‘The Beautiful Team’ by Garry Jenkins (Review)

Everyone has a favourite World Cup, usually from their youth, and mine (as I said last week) was Italia ’90.  However, people of a certain (ahem) vintage have a different opinion, and most experts agree – when it comes to World Cups, you really can’t beat Mexico 1970.  Why?  Well, that’s because it saw the emergence of a team that many consider to be the best ever…

The Beautiful Team is writer Garry Jenkins’ attempt to relive those heady days in Mexico by tracking down the eleven superhumans who played in the final in Mexico City’s imposing Azteca Stadium.  From Felix the (crazy) cat between the posts to Gerson imposing order at the back, all the way to the lightning-fast Jairzinho on the wing.  Oh, and there’s one more man up front that I’m sure most of you will have heard of 😉

Jenkins has some issues tracking everyone down (and finding the time and money to arrange the interviews isn’t easy either), but when he does get to talk to the players, the story of one glorious month unfolds.  While the focus is on the footballing side of events, there is more to the story though.  Jenkins also has a look at what came next for the players – and the country.  As I’ve said before, sport and politics are rarely completely separate…

The Beautiful Team is an interesting look at a group of footballing legends redeeming their country’s pride and creating history in the process.  After the disaster of their 1966 title defence in England, Brazil drew up detailed plans to return to the top.  For perhaps the first time in football, a team adhered to their training and diet with military precision, giving them a physical edge they had lacked four years earlier.  These were still very different times though – a couple of the players couldn’t get by without their half-time cigarettes…

The Brazilians are all great characters, and very generous with their time.  We get to meet Gerson, the general, a commanding, colourful presence on the pitch – and off:

“In the flesh Gerson is part papagaio, part pega, a magpie.  Gold jewellery drips off him – a chunky chain hangs around his neck, two equally weighty bracelets around his wrist.  Throughout he seems intense, watchful and wary.  He has long since given up the battle with baldness.  His polished head accentuates the nobility you noticed even back in Mexico.  You look at Gerson and suspect he probably commanded Roman legions in a previous life.
p.7 (Pocket Books, 1999)

Jenkins certainly doesn’t shy away from letting his descriptive muse free 😉  We also meet such characters as Felix, the mad goalkeeper desperate to counter views that anyone could have stood between the Brazilian sticks, and Tostao, the intellectual who returned to a medical career after becoming disillusioned with the game.

Of course, the star of stars was Pele (at the time of the book, he was Special Minister for Sport), a man who exudes charisma and is adored worldwide (one of my favourite parts of the book is an anecdote of Pele being sent off in a match outside Brazil, where the crowd rioted so much that he was brought back on – and the ref was escorted from the stadium by the police instead…).  In his office in Brasilia, politicians queue up to visit him, starstruck supplicants desperate for a photo with the great man – an example of politics and sport…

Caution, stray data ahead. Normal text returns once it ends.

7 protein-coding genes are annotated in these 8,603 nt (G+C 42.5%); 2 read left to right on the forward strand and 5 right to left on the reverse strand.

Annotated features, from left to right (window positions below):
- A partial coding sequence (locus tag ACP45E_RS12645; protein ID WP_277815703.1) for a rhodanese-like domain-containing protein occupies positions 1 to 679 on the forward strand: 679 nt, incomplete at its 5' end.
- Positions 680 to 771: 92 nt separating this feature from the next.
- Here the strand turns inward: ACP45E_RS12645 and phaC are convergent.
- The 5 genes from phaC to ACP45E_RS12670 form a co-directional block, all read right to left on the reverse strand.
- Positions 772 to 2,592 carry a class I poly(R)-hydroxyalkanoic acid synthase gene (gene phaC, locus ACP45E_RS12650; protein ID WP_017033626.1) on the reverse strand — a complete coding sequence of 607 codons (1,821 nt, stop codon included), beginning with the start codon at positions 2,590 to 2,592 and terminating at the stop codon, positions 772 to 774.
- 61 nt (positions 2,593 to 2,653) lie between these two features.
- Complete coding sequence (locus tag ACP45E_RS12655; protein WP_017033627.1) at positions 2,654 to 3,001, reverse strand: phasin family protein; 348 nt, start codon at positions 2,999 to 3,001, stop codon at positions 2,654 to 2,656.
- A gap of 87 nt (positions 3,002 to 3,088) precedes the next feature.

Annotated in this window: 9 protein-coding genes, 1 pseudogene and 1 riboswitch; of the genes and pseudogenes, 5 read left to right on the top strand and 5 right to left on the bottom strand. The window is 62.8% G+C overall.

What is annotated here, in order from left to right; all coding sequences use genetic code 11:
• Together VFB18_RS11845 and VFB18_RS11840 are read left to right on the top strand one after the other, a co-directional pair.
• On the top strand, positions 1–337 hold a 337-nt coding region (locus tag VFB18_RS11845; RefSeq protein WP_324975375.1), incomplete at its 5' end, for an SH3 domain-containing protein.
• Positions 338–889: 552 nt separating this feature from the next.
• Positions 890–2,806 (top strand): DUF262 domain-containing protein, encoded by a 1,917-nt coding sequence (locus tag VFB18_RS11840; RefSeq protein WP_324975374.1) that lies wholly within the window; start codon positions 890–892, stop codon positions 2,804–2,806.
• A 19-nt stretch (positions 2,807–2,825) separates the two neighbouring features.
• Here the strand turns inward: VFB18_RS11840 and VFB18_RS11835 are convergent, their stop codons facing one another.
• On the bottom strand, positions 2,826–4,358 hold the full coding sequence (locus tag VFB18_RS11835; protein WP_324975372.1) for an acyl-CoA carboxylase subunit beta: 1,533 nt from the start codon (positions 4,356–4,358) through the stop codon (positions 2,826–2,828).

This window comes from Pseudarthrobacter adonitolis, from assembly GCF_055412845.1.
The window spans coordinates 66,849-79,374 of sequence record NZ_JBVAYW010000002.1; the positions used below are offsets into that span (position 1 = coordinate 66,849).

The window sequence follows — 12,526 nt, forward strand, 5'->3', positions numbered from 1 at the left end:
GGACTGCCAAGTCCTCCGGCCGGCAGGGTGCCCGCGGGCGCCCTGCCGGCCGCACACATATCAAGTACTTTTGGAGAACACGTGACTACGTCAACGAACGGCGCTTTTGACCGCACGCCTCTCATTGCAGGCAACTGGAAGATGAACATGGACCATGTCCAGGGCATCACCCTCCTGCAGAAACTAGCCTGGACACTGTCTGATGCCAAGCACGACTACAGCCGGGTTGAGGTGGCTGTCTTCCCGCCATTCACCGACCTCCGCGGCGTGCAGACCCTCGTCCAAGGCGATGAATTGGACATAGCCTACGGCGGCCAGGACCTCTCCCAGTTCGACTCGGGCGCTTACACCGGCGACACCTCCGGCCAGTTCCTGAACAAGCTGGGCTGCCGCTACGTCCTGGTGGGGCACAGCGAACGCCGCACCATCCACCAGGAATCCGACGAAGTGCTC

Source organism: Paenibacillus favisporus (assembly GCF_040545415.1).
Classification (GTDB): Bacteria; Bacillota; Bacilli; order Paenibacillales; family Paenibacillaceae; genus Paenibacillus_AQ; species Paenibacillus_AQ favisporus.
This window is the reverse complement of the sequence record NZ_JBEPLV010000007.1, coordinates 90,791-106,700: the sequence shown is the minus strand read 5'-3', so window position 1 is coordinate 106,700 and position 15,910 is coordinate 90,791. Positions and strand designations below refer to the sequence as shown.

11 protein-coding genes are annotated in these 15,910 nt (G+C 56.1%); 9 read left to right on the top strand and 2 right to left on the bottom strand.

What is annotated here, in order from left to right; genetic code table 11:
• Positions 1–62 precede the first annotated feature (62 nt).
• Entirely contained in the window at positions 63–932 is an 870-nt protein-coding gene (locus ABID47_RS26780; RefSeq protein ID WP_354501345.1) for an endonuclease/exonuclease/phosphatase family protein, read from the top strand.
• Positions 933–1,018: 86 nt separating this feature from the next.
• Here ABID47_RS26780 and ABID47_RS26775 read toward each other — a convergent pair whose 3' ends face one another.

And the sport was also used for politics…  As much as the book is about the team, it’s also about Brazil, a country with many issues (as the protests surrounding the current World Cup show…):

“When Le Corbusier came here in the 1930s he mapped out a community with half a dozen towers.  Six decades on there are more skyscrapers than there is sky.  If the economist Schumacher was right and small is beautiful, then Sao Paulo is the third least beautiful city on earth.  I do not ever want to see the first or second.” (p.79)

Ugly cities aren’t the biggest issue though.  After a military coup, one government focus is using the team for propaganda purposes, which involved getting the original coach fired, and attempting to influence team selection.  It seems there was a dark side to the wonderful triumph…

The Beautiful Team is a great read for football fans, but in comparison with All Played Out, it’s simply out of its league.  Davies’ writing gradually increases the tension, creating a narrative that stands up to any work of fiction, but Jenkins constantly repeats himself, ignoring a wider narrative in favour of individual interviews.  In addition, while Davies is analytical and insightful, weaving tournament, society, media and players into one absorbing story, Jenkins is more repetitive and doesn’t really do much more than say what actually happened.  I’m not sure if Jenkins ever read All Played Out, but he could have picked up a few tips if he had.

Still, it’s certainly worth a read, particularly for the insights from the players themselves.  It’s fascinating to hear them talk about the importance of the England game in the group stage and the struggle to find the best team for the later stages, the team that would become greats of the game.  The truth is that the performance of the 1970 Brazil team is the stuff of legends – all later teams are mere shadows of Pele and co.  Perhaps it was inevitable that it was Brazil that produced these legends:

“The world is full of countries in which football is enmeshed in passion, power and politics.  Nowhere else, it is nice to think, is it so inextricably linked to the concept of freedom.” (p.143)

Ah, Brazil…


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